|June Lamb at work as an occupational therapist.|
According to June, each stone has a different "vibe" which can be used to treat different problems. Crystal therapists also ask patients general questions about lifestyle and diet to find out what is causing the stress, then choose the stones accordingly. June says the benefits can be felt after just a few consultations. She also believes the healing properties of the minerals can be imbibed by leaving a stone in a glass of water overnight. "The water absorbs the energy and can be drunk the following morning as a tonic," she adds. Crystals may have no role to play yet in conventional NHS medicine, but June believes things may change.
She points out: "Ten years ago, it would have been unthinkable that you could get acupuncture on the NHS, but now it is possible."
June's work as a crystal therapist is confined to friends and relatives but she has considered taking it up full time. For now, she contents herself with talks to community groups and spreading the word about her interest.
She says: "Many people I work with have a strong interest in complementary therapies. A lot of research has been done into crystals and they are gaining credence all the time."
You can obtain more Information from the Academy of Crystal and Natural Awareness, Weston-super-Mare (0934 815083).
Cup curse turns out to be a lucky charm for Margaret
|Margaret said all the wooden planks
in the 'suspended' ceiling were secured. But then one day last month, when
Margaret made her way past a revolving book stand in her shop in Manchester
Road, Denton, she heard a thud, and looked up to see a 13ft plank of wood
caught 'in the arms' of the Denton Carnival trophy on top of the book stand.
"I was stunned. My first thought was if it hadn't been for that cup I would
have had a nasty bump on the head," she told us. "I was just really glad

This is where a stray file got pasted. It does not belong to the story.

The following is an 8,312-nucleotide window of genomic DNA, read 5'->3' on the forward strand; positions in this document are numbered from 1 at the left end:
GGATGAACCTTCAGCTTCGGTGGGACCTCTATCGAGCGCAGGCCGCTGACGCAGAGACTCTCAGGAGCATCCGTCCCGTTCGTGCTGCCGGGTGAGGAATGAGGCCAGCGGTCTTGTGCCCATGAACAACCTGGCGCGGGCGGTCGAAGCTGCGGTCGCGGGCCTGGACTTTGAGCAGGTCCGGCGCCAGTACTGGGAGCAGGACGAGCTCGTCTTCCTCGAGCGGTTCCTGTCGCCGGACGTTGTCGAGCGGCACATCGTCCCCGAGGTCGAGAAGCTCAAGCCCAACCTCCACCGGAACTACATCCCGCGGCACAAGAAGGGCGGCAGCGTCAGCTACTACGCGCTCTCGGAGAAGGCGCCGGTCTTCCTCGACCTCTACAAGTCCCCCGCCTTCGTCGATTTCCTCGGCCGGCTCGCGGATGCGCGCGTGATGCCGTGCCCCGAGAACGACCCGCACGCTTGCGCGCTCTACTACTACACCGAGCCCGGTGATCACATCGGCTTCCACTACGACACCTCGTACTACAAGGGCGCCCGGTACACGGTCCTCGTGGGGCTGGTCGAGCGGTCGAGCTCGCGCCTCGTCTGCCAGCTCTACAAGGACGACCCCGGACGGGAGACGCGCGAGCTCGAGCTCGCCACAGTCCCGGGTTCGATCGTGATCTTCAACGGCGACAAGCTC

that family and friends had put in so much effort last year to win it. "We
appear to have broken the jinx. Since that incident everything has gone really
well. "The shop has been sorted out, the building work has gone really well,
and we have opened the other part of the shop and a tea room," she said.
Margaret is now planning to take part in this year's Denton Carnival on Sunday. Despite having a new shop window put in tomorrow (Friday), Margaret is still hoping she, her mum and the shop's founder, Elsie Thackeray and her daughter and shop manager, Jenny Williams can get the shop ship shape in time. And despite the so called jinx surrounding the cup Margaret believes it has turned out to be a lucky charm.
by Nick Hodgson
[The Advertiser Sep14 2000]
|WHEN Margaret Williams won the best-dressed shop front trophy
at Denton Carnival last year she was gripped by a sense of unease.
The book-shop owner knew the three previous winners of the prize had subsequently closed down. But rather than being a jinx, Margaret found the cup to be a real life saver when she decided to expand her business by taking over the shop next door.
She said the drama started after she had some building work done between her shop, Thackeray's Books and the empty adjoining property - which used to be The Mill Shop, previous winners of the Denton Carnival best-dressed shop front trophy. The separating wall, which had helped support the shop's artificial ceiling, was removed to reveal the much higher true ceiling.
Is Nostro wrong? Perhaps not
| SIR - We thank God that, for once,
Nostrodamus got it wrong. But has he?
He made his predictions through using a combination of
astrology, astronomy, physics,
mathematics and some say,
When he made these predictions the outer most planets were not known about so the gravitational pull and orbital paths could not be added to his calculations.
Also the calendars have been changed since he made his predictions. Taking these aspects into account, it's possible that the time of the disaster will be transferred to the millennium. Modern scientists and believers say the terror of judgement will come in the form of a comet or asteroid hitting the planet. I do -not believe this as what else is orbiting the planet above our heads - Star Wars, nuclear missiles?